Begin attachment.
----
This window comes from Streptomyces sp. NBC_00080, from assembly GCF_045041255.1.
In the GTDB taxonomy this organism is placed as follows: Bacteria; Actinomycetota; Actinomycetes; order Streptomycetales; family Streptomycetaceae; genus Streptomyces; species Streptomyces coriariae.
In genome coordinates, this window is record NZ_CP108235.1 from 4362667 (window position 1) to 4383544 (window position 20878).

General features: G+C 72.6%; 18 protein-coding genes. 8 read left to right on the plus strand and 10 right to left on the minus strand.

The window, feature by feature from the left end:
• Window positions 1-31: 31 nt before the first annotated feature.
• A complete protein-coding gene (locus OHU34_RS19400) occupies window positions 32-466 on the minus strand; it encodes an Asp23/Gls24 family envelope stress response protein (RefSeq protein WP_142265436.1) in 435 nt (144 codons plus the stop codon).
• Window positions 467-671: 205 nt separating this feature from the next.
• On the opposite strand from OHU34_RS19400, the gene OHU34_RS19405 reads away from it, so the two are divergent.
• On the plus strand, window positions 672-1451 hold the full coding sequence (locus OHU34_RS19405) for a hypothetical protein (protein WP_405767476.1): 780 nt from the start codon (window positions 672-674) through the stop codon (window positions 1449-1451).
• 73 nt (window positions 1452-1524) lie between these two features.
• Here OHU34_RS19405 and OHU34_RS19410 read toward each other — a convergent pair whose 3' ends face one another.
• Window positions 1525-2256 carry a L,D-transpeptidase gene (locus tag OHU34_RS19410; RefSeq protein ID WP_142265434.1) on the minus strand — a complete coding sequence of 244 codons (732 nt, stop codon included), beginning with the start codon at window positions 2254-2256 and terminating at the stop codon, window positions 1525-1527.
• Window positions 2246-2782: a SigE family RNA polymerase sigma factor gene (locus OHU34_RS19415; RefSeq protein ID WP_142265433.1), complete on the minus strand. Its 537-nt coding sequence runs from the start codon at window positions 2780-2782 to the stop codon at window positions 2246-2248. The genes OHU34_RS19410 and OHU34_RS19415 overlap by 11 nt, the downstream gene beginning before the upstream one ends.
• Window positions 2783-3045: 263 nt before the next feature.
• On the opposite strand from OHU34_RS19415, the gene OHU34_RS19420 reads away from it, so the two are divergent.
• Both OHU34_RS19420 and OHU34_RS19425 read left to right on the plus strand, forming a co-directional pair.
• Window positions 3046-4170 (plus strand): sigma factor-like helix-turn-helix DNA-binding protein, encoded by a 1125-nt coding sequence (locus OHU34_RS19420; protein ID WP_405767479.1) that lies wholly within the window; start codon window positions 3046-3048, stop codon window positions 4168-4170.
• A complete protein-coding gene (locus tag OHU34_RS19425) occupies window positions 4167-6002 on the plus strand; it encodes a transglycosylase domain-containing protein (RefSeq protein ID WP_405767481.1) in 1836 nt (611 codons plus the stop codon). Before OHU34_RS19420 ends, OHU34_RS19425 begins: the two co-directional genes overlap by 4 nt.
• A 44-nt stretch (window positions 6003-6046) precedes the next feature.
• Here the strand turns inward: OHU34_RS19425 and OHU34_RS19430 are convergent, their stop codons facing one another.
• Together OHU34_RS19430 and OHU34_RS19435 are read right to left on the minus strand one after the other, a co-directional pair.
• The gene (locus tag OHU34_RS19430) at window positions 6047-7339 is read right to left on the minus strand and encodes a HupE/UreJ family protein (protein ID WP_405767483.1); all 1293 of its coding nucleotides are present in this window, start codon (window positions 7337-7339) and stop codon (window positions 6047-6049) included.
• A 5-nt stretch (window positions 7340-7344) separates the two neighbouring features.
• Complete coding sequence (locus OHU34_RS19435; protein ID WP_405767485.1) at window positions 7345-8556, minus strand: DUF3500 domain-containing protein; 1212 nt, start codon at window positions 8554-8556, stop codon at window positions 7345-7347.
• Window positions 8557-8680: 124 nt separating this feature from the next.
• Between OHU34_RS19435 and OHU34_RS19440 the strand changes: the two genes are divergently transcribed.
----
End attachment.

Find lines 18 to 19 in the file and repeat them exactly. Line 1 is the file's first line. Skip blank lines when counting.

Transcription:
• Window positions 3046-4170 (plus strand): sigma factor-like helix-turn-helix DNA-binding protein, encoded by a 1125-nt coding sequence (locus OHU34_RS19420; protein ID WP_405767479.1) that lies wholly within the window; start codon window positions 3046-3048, stop codon window positions 4168-4170.
• A complete protein-coding gene (locus tag OHU34_RS19425) occupies window positions 4167-6002 on the plus strand; it encodes a transglycosylase domain-containing protein (RefSeq protein ID WP_405767481.1) in 1836 nt (611 codons plus the stop codon). Before OHU34_RS19420 ends, OHU34_RS19425 begins: the two co-directional genes overlap by 4 nt.